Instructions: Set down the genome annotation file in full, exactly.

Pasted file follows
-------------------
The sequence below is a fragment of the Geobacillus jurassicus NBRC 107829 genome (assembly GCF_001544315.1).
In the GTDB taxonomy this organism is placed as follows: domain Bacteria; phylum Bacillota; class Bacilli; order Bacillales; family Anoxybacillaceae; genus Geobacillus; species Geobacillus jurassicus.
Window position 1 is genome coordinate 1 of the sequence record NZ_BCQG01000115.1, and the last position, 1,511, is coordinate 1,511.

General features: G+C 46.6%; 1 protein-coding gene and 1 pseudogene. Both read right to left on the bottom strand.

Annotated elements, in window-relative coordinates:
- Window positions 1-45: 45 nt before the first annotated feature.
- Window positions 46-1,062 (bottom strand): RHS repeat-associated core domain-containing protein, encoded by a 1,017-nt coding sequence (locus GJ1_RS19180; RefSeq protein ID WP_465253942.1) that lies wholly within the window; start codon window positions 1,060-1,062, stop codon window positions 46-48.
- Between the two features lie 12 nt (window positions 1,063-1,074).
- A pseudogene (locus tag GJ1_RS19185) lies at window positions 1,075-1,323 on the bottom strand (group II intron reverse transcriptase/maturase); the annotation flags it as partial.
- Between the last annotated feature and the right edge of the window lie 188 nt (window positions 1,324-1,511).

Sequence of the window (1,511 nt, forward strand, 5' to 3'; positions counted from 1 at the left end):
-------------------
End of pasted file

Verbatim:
The sequence below is a fragment of the Geobacillus jurassicus NBRC 107829 genome (assembly GCF_001544315.1).
In the GTDB taxonomy this organism is placed as follows: domain Bacteria; phylum Bacillota; class Bacilli; order Bacillales; family Anoxybacillaceae; genus Geobacillus; species Geobacillus jurassicus.
Window position 1 is genome coordinate 1 of the sequence record NZ_BCQG01000115.1, and the last position, 1,511, is coordinate 1,511.

General features: G+C 46.6%; 1 protein-coding gene and 1 pseudogene. Both read right to left on the bottom strand.

Annotated elements, in window-relative coordinates:
- Window positions 1-45: 45 nt before the first annotated feature.
- Window positions 46-1,062 (bottom strand): RHS repeat-associated core domain-containing protein, encoded by a 1,017-nt coding sequence (locus GJ1_RS19180; RefSeq protein ID WP_465253942.1) that lies wholly within the window; start codon window positions 1,060-1,062, stop codon window positions 46-48.
- Between the two features lie 12 nt (window positions 1,063-1,074).
- A pseudogene (locus tag GJ1_RS19185) lies at window positions 1,075-1,323 on the bottom strand (group II intron reverse transcriptase/maturase); the annotation flags it as partial.
- Between the last annotated feature and the right edge of the window lie 188 nt (window positions 1,324-1,511).

Sequence of the window (1,511 nt, forward strand, 5' to 3'; positions counted from 1 at the left end):